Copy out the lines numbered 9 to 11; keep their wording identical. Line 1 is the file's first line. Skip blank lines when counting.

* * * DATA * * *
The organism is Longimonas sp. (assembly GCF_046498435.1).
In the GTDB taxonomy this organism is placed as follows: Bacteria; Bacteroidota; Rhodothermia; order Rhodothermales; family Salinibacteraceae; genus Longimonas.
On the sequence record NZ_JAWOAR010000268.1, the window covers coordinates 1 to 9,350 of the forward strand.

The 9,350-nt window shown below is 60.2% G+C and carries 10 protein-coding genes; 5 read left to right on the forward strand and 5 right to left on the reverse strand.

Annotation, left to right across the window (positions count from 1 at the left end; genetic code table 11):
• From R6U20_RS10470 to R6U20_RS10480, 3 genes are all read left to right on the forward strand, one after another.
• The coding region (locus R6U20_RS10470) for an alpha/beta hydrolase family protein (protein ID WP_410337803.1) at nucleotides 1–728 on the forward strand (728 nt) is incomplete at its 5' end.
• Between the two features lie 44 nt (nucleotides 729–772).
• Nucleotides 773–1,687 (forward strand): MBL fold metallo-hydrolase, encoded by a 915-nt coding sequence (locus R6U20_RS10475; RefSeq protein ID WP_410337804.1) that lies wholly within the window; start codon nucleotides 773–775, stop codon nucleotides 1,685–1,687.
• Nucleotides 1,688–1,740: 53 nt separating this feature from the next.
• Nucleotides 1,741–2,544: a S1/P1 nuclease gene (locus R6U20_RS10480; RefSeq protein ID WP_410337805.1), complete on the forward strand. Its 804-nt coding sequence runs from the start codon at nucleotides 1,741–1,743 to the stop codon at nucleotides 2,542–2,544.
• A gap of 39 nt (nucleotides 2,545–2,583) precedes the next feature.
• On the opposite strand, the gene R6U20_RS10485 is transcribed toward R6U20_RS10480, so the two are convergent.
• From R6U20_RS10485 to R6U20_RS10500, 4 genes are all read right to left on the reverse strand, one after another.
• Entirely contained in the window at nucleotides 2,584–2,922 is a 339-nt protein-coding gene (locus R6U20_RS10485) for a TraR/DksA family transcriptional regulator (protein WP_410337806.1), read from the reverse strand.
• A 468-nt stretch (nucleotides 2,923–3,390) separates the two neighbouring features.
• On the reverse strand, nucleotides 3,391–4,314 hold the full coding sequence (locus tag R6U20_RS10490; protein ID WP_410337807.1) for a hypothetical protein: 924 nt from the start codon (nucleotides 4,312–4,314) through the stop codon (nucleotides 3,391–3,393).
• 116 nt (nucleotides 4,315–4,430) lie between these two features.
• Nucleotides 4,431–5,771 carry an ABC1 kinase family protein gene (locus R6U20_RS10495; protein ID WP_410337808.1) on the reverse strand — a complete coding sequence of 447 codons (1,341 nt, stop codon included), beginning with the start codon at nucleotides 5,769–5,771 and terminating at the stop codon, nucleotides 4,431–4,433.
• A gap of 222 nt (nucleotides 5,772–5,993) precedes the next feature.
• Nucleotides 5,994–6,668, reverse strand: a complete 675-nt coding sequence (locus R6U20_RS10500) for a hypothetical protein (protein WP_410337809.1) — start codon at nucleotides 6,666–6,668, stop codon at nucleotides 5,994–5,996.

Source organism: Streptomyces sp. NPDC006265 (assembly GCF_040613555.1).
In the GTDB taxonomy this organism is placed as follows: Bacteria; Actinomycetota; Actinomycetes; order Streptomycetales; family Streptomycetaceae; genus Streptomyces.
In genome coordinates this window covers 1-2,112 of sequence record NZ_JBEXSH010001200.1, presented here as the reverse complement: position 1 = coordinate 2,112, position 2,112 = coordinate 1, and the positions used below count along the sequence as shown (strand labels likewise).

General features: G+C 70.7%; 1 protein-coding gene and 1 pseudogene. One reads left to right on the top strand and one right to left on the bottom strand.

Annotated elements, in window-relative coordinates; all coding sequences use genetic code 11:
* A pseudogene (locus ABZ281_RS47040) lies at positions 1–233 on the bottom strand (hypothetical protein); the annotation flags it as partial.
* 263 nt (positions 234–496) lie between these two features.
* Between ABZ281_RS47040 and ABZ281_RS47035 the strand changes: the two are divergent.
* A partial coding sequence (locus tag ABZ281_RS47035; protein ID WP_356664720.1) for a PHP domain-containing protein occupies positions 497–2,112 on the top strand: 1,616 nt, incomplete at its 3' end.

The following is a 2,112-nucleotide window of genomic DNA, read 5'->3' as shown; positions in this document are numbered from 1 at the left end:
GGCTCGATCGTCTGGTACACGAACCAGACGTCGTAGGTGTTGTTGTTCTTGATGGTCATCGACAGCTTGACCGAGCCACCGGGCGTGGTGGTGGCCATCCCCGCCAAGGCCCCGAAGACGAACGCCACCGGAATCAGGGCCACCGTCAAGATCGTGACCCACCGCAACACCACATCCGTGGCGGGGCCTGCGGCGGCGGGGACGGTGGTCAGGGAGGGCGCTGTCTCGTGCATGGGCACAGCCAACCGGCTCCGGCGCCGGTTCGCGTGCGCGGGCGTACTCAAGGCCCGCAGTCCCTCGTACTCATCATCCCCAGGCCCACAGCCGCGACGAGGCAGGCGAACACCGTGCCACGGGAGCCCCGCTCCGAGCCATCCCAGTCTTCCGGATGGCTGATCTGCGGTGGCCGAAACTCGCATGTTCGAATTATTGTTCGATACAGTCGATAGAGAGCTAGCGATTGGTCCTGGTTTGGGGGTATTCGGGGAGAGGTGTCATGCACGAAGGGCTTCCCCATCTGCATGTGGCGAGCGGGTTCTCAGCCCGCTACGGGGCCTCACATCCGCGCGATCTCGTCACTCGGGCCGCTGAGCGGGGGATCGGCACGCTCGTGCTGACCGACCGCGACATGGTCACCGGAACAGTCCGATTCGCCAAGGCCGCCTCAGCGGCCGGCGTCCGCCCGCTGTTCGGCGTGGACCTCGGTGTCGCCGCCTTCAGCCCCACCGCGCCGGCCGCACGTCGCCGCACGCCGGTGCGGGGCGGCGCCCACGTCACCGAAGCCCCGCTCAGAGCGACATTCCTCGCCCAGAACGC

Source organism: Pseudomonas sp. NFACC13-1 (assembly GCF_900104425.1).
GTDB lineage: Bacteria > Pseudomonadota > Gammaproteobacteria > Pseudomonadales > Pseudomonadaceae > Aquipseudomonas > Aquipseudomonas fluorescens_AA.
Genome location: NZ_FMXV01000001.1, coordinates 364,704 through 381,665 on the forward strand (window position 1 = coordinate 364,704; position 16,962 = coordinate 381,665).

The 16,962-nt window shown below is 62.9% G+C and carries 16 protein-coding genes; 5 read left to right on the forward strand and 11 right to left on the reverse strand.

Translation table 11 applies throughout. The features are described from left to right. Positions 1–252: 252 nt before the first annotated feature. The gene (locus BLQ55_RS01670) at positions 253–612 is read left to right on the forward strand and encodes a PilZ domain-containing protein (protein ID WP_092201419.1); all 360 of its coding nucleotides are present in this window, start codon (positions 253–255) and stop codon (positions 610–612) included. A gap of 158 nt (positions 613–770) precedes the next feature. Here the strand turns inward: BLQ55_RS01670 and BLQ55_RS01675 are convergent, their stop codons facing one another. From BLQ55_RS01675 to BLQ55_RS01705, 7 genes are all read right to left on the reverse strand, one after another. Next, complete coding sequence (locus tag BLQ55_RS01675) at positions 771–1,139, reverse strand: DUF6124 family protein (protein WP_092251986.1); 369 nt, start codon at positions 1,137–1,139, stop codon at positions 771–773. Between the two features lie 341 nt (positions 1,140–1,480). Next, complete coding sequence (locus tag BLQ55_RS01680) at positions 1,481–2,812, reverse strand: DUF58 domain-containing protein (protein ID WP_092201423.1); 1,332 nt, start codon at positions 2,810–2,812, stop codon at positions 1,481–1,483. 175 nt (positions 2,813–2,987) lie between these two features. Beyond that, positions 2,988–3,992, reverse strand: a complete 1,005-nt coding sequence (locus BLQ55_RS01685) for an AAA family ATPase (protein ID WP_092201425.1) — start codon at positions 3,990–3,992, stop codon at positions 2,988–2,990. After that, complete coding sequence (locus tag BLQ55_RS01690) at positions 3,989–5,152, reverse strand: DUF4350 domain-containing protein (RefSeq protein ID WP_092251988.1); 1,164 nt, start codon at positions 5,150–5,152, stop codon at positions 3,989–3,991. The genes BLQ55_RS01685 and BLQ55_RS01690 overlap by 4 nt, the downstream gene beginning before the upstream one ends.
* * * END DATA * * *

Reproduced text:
• Nucleotides 773–1,687 (forward strand): MBL fold metallo-hydrolase, encoded by a 915-nt coding sequence (locus R6U20_RS10475; RefSeq protein ID WP_410337804.1) that lies wholly within the window; start codon nucleotides 773–775, stop codon nucleotides 1,685–1,687.
• Nucleotides 1,688–1,740: 53 nt separating this feature from the next.
• Nucleotides 1,741–2,544: a S1/P1 nuclease gene (locus R6U20_RS10480; RefSeq protein ID WP_410337805.1), complete on the forward strand. Its 804-nt coding sequence runs from the start codon at nucleotides 1,741–1,743 to the stop codon at nucleotides 2,542–2,544.